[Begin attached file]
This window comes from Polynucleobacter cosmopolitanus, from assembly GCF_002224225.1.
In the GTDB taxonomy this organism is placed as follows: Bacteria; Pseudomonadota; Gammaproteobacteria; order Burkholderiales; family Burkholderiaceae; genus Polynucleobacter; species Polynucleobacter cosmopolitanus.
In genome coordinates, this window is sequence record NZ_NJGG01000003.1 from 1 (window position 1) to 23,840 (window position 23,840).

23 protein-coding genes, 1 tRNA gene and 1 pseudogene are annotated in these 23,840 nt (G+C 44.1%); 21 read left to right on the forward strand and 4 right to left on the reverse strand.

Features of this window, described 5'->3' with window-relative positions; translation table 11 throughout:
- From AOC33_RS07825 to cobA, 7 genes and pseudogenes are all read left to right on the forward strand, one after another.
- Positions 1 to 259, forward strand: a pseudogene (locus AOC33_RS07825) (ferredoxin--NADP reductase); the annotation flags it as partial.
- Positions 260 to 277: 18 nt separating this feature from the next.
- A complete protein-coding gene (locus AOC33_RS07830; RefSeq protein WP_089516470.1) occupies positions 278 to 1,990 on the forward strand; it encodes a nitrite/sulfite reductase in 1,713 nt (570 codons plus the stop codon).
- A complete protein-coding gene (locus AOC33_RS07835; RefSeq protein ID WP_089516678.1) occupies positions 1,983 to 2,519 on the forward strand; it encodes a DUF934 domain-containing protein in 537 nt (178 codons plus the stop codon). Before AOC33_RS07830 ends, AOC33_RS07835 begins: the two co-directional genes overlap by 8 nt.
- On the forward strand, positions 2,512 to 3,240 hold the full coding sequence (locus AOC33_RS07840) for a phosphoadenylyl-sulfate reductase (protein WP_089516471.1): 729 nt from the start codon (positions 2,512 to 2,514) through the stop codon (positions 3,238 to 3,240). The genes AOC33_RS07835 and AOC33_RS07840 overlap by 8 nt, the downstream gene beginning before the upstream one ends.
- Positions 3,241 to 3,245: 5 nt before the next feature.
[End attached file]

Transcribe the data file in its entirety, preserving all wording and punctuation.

This window comes from Polynucleobacter cosmopolitanus, from assembly GCF_002224225.1.
In the GTDB taxonomy this organism is placed as follows: Bacteria; Pseudomonadota; Gammaproteobacteria; order Burkholderiales; family Burkholderiaceae; genus Polynucleobacter; species Polynucleobacter cosmopolitanus.
In genome coordinates, this window is sequence record NZ_NJGG01000003.1 from 1 (window position 1) to 23,840 (window position 23,840).

23 protein-coding genes, 1 tRNA gene and 1 pseudogene are annotated in these 23,840 nt (G+C 44.1%); 21 read left to right on the forward strand and 4 right to left on the reverse strand.

Features of this window, described 5'->3' with window-relative positions; translation table 11 throughout:
- From AOC33_RS07825 to cobA, 7 genes and pseudogenes are all read left to right on the forward strand, one after another.
- Positions 1 to 259, forward strand: a pseudogene (locus AOC33_RS07825) (ferredoxin--NADP reductase); the annotation flags it as partial.
- Positions 260 to 277: 18 nt separating this feature from the next.
- A complete protein-coding gene (locus AOC33_RS07830; RefSeq protein WP_089516470.1) occupies positions 278 to 1,990 on the forward strand; it encodes a nitrite/sulfite reductase in 1,713 nt (570 codons plus the stop codon).
- A complete protein-coding gene (locus AOC33_RS07835; RefSeq protein ID WP_089516678.1) occupies positions 1,983 to 2,519 on the forward strand; it encodes a DUF934 domain-containing protein in 537 nt (178 codons plus the stop codon). Before AOC33_RS07830 ends, AOC33_RS07835 begins: the two co-directional genes overlap by 8 nt.
- On the forward strand, positions 2,512 to 3,240 hold the full coding sequence (locus AOC33_RS07840) for a phosphoadenylyl-sulfate reductase (protein WP_089516471.1): 729 nt from the start codon (positions 2,512 to 2,514) through the stop codon (positions 3,238 to 3,240). The genes AOC33_RS07835 and AOC33_RS07840 overlap by 8 nt, the downstream gene beginning before the upstream one ends.
- Positions 3,241 to 3,245: 5 nt before the next feature.